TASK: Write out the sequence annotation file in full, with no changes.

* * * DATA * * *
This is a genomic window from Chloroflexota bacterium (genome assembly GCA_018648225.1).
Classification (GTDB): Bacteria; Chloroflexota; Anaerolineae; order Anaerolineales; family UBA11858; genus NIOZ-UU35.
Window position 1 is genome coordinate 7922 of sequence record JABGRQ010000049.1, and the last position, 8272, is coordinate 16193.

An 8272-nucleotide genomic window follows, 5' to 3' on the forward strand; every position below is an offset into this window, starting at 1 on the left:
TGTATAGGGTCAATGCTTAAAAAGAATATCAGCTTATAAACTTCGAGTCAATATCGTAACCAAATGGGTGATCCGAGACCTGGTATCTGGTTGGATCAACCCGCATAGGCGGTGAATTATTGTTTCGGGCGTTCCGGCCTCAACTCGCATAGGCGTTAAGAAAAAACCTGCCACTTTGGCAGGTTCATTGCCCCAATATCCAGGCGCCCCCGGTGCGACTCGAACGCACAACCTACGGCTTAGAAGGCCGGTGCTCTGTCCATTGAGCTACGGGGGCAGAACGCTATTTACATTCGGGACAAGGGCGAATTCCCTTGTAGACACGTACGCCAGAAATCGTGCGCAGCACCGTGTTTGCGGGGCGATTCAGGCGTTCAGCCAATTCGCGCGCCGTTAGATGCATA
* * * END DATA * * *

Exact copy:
This is a genomic window from Chloroflexota bacterium (genome assembly GCA_018648225.1).
Classification (GTDB): Bacteria; Chloroflexota; Anaerolineae; order Anaerolineales; family UBA11858; genus NIOZ-UU35.
Window position 1 is genome coordinate 7922 of sequence record JABGRQ010000049.1, and the last position, 8272, is coordinate 16193.

An 8272-nucleotide genomic window follows, 5' to 3' on the forward strand; every position below is an offset into this window, starting at 1 on the left:
TGTATAGGGTCAATGCTTAAAAAGAATATCAGCTTATAAACTTCGAGTCAATATCGTAACCAAATGGGTGATCCGAGACCTGGTATCTGGTTGGATCAACCCGCATAGGCGGTGAATTATTGTTTCGGGCGTTCCGGCCTCAACTCGCATAGGCGTTAAGAAAAAACCTGCCACTTTGGCAGGTTCATTGCCCCAATATCCAGGCGCCCCCGGTGCGACTCGAACGCACAACCTACGGCTTAGAAGGCCGGTGCTCTGTCCATTGAGCTACGGGGGCAGAACGCTATTTACATTCGGGACAAGGGCGAATTCCCTTGTAGACACGTACGCCAGAAATCGTGCGCAGCACCGTGTTTGCGGGGCGATTCAGGCGTTCAGCCAATTCGCGCGCCGTTAGATGCATA